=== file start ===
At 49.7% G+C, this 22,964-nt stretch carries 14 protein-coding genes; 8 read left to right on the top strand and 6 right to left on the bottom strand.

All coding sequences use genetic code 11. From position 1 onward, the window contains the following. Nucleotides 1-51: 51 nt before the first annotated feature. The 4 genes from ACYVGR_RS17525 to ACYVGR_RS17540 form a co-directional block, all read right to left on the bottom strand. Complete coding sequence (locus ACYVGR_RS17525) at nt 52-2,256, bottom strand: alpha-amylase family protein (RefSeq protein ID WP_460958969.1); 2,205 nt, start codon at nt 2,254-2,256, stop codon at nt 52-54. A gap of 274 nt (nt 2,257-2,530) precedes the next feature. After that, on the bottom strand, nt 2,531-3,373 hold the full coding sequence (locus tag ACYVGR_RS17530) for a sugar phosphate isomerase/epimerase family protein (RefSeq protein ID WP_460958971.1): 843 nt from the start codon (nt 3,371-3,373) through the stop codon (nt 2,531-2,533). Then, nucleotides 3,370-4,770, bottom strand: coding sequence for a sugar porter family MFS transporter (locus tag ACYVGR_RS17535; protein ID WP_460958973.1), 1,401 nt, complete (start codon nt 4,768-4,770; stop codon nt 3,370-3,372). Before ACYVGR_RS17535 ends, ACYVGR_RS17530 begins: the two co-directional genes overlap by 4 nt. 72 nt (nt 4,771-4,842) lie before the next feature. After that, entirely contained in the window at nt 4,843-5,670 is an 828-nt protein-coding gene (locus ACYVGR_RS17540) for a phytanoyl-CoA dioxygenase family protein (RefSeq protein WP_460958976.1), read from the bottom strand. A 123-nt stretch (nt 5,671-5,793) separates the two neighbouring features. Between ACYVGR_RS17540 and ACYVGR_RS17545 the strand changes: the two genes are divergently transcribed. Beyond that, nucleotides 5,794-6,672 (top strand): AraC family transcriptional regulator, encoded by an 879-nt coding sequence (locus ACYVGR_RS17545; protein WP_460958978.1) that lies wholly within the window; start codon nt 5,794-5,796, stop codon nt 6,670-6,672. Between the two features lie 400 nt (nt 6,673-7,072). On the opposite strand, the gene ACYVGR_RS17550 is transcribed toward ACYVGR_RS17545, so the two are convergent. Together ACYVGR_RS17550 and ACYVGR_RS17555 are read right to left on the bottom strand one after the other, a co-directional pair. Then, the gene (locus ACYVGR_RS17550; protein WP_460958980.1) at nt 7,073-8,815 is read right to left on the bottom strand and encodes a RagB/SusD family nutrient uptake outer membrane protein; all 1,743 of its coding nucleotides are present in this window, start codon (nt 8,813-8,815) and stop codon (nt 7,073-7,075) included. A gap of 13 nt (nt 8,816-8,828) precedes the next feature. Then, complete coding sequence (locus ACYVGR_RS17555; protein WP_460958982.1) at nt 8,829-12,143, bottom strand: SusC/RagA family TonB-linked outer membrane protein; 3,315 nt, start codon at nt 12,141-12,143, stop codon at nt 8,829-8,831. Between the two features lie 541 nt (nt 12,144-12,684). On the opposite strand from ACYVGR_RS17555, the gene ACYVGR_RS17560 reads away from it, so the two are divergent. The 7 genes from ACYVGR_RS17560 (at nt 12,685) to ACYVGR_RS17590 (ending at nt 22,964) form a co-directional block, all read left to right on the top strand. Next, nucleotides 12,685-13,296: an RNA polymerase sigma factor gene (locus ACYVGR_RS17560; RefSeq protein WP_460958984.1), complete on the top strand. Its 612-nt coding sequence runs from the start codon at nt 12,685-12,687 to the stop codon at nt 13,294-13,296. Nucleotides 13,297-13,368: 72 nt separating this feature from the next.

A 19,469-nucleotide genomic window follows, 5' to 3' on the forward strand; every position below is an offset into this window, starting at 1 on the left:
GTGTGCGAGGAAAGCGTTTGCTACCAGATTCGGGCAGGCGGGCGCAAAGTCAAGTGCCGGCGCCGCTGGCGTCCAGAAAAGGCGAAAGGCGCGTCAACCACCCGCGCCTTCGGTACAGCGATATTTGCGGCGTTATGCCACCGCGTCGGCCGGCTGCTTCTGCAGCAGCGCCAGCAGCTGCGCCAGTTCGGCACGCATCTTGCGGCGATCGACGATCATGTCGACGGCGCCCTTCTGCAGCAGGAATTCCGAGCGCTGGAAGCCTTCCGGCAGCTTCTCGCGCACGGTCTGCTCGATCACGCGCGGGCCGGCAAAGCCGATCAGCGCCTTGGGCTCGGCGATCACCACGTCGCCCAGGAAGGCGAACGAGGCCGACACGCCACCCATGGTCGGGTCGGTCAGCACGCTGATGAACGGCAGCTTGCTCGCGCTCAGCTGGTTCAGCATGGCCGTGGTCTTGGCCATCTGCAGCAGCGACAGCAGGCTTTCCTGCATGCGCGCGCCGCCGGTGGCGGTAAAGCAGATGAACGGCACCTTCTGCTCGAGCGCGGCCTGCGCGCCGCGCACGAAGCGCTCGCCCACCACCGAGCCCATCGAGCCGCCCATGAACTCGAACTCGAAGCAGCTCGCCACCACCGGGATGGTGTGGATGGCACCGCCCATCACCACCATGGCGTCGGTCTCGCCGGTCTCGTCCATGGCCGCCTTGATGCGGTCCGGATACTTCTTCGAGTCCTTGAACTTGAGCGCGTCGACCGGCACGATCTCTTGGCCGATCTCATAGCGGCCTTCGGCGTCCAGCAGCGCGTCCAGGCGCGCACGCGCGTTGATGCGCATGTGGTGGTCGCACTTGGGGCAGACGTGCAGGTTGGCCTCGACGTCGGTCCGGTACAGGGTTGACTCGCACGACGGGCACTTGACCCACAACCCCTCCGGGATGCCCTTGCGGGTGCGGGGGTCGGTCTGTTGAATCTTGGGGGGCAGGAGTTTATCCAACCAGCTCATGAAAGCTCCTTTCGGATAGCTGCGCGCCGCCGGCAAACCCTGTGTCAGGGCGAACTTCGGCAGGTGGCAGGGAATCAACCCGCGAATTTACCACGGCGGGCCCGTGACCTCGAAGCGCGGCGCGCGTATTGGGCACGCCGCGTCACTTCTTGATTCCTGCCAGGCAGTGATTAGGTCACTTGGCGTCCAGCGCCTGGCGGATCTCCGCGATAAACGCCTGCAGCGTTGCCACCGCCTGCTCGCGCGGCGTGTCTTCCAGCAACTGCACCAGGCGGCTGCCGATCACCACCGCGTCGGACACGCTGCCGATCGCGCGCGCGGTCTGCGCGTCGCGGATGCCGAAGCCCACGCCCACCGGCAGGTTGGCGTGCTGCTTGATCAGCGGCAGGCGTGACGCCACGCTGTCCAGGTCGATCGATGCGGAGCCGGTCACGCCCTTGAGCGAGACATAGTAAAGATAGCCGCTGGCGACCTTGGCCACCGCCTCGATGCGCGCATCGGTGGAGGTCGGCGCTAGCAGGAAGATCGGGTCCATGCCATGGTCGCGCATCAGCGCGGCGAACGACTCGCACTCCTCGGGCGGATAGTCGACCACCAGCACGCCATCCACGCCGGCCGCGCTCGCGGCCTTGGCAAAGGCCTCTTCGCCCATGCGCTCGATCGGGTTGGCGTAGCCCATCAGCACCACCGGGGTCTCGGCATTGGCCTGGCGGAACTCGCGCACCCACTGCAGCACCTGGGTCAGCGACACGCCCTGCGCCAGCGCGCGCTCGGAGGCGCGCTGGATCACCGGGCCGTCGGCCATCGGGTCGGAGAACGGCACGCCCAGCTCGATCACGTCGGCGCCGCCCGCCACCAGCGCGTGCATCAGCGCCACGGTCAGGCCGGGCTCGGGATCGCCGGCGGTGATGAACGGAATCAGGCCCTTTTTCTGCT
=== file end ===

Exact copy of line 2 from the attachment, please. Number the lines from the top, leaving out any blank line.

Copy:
All coding sequences use genetic code 11. From position 1 onward, the window contains the following. Nucleotides 1-51: 51 nt before the first annotated feature. The 4 genes from ACYVGR_RS17525 to ACYVGR_RS17540 form a co-directional block, all read right to left on the bottom strand. Complete coding sequence (locus ACYVGR_RS17525) at nt 52-2,256, bottom strand: alpha-amylase family protein (RefSeq protein ID WP_460958969.1); 2,205 nt, start codon at nt 2,254-2,256, stop codon at nt 52-54. A gap of 274 nt (nt 2,257-2,530) precedes the next feature. After that, on the bottom strand, nt 2,531-3,373 hold the full coding sequence (locus tag ACYVGR_RS17530) for a sugar phosphate isomerase/epimerase family protein (RefSeq protein ID WP_460958971.1): 843 nt from the start codon (nt 3,371-3,373) through the stop codon (nt 2,531-2,533). Then, nucleotides 3,370-4,770, bottom strand: coding sequence for a sugar porter family MFS transporter (locus tag ACYVGR_RS17535; protein ID WP_460958973.1), 1,401 nt, complete (start codon nt 4,768-4,770; stop codon nt 3,370-3,372). Before ACYVGR_RS17535 ends, ACYVGR_RS17530 begins: the two co-directional genes overlap by 4 nt. 72 nt (nt 4,771-4,842) lie before the next feature. After that, entirely contained in the window at nt 4,843-5,670 is an 828-nt protein-coding gene (locus ACYVGR_RS17540) for a phytanoyl-CoA dioxygenase family protein (RefSeq protein WP_460958976.1), read from the bottom strand. A 123-nt stretch (nt 5,671-5,793) separates the two neighbouring features. Between ACYVGR_RS17540 and ACYVGR_RS17545 the strand changes: the two genes are divergently transcribed. Beyond that, nucleotides 5,794-6,672 (top strand): AraC family transcriptional regulator, encoded by an 879-nt coding sequence (locus ACYVGR_RS17545; protein WP_460958978.1) that lies wholly within the window; start codon nt 5,794-5,796, stop codon nt 6,670-6,672. Between the two features lie 400 nt (nt 6,673-7,072). On the opposite strand, the gene ACYVGR_RS17550 is transcribed toward ACYVGR_RS17545, so the two are convergent. Together ACYVGR_RS17550 and ACYVGR_RS17555 are read right to left on the bottom strand one after the other, a co-directional pair. Then, the gene (locus ACYVGR_RS17550; protein WP_460958980.1) at nt 7,073-8,815 is read right to left on the bottom strand and encodes a RagB/SusD family nutrient uptake outer membrane protein; all 1,743 of its coding nucleotides are present in this window, start codon (nt 8,813-8,815) and stop codon (nt 7,073-7,075) included. A gap of 13 nt (nt 8,816-8,828) precedes the next feature. Then, complete coding sequence (locus ACYVGR_RS17555; protein WP_460958982.1) at nt 8,829-12,143, bottom strand: SusC/RagA family TonB-linked outer membrane protein; 3,315 nt, start codon at nt 12,141-12,143, stop codon at nt 8,829-8,831. Between the two features lie 541 nt (nt 12,144-12,684). On the opposite strand from ACYVGR_RS17555, the gene ACYVGR_RS17560 reads away from it, so the two are divergent. The 7 genes from ACYVGR_RS17560 (at nt 12,685) to ACYVGR_RS17590 (ending at nt 22,964) form a co-directional block, all read left to right on the top strand. Next, nucleotides 12,685-13,296: an RNA polymerase sigma factor gene (locus ACYVGR_RS17560; RefSeq protein WP_460958984.1), complete on the top strand. Its 612-nt coding sequence runs from the start codon at nt 12,685-12,687 to the stop codon at nt 13,294-13,296. Nucleotides 13,297-13,368: 72 nt separating this feature from the next.